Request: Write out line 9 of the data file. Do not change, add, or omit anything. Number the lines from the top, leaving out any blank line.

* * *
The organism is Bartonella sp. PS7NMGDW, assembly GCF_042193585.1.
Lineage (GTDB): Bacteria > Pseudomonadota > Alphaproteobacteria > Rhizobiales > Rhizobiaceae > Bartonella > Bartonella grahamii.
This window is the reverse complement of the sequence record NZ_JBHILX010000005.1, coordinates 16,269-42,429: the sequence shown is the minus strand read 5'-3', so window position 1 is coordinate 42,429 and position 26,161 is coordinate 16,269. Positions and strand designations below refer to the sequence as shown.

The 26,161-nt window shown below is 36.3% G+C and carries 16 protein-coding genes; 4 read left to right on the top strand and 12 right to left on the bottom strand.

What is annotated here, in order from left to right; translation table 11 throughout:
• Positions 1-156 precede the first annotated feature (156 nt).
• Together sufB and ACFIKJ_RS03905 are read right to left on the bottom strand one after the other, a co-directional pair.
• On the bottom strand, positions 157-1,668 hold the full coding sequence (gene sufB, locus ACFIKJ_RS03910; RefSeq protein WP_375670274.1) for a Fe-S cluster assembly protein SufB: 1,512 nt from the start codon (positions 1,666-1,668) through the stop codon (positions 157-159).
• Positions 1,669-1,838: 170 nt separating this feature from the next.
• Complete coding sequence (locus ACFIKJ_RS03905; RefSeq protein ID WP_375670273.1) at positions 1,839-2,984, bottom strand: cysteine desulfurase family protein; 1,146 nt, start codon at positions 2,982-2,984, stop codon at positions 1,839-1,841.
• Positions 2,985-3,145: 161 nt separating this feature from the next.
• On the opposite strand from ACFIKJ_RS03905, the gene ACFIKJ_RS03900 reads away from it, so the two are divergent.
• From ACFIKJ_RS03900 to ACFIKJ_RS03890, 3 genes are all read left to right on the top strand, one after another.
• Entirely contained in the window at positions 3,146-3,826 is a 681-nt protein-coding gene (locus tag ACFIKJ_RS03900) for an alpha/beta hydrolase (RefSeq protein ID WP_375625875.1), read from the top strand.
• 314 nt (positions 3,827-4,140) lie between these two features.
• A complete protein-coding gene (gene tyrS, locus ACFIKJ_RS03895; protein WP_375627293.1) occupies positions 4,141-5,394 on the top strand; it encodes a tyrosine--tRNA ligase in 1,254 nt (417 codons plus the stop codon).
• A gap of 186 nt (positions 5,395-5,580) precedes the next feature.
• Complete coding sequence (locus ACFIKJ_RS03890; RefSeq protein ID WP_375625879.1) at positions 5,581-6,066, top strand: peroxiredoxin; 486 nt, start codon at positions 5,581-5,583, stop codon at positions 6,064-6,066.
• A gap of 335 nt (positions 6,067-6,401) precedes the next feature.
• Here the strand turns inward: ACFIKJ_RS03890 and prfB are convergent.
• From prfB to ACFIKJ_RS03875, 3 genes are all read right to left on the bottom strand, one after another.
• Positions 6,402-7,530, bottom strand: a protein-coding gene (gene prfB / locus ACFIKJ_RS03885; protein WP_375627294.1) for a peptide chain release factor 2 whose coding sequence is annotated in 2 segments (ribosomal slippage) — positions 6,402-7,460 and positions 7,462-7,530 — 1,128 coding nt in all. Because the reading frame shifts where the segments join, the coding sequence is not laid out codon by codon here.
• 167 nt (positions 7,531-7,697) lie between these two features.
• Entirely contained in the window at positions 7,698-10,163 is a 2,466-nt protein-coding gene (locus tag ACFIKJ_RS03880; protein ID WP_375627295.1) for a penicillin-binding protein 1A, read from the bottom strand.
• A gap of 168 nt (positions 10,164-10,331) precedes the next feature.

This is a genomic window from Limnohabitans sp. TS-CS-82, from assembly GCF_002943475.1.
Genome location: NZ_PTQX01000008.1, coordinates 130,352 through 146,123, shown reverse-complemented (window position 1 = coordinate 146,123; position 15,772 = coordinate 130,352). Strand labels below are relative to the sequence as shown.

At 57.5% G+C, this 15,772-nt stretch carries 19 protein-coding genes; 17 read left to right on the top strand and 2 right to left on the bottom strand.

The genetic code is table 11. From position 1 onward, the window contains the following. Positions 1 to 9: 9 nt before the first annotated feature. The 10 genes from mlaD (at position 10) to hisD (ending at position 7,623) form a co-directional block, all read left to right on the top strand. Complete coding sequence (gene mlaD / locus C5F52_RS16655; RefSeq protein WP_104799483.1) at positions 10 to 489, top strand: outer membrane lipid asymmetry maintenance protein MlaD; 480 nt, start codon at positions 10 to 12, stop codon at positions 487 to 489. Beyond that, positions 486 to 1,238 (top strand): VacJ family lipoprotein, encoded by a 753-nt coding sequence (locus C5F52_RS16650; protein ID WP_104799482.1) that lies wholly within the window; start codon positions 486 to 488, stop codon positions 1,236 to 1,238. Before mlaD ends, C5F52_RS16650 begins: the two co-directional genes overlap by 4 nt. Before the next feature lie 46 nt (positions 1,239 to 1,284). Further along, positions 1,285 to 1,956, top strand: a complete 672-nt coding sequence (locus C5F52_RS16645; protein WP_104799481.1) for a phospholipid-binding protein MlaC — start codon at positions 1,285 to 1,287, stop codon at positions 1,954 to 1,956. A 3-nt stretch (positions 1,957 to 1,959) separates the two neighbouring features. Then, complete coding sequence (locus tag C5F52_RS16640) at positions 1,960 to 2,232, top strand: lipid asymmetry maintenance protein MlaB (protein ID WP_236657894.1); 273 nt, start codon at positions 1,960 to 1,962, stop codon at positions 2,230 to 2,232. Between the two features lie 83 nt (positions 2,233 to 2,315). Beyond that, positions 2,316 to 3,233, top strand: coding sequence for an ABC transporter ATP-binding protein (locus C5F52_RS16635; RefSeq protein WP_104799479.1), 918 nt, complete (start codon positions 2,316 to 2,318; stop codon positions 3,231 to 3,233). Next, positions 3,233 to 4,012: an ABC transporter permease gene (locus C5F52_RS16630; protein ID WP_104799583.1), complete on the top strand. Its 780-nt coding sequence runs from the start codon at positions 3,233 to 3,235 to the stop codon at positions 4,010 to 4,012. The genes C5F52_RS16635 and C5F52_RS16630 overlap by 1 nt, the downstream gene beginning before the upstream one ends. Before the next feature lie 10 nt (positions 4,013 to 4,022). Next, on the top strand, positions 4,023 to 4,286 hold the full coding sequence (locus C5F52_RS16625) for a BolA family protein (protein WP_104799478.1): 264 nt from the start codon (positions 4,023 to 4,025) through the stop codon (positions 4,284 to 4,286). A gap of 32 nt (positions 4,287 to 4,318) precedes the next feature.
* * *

• Positions 1,669-1,838: 170 nt separating this feature from the next.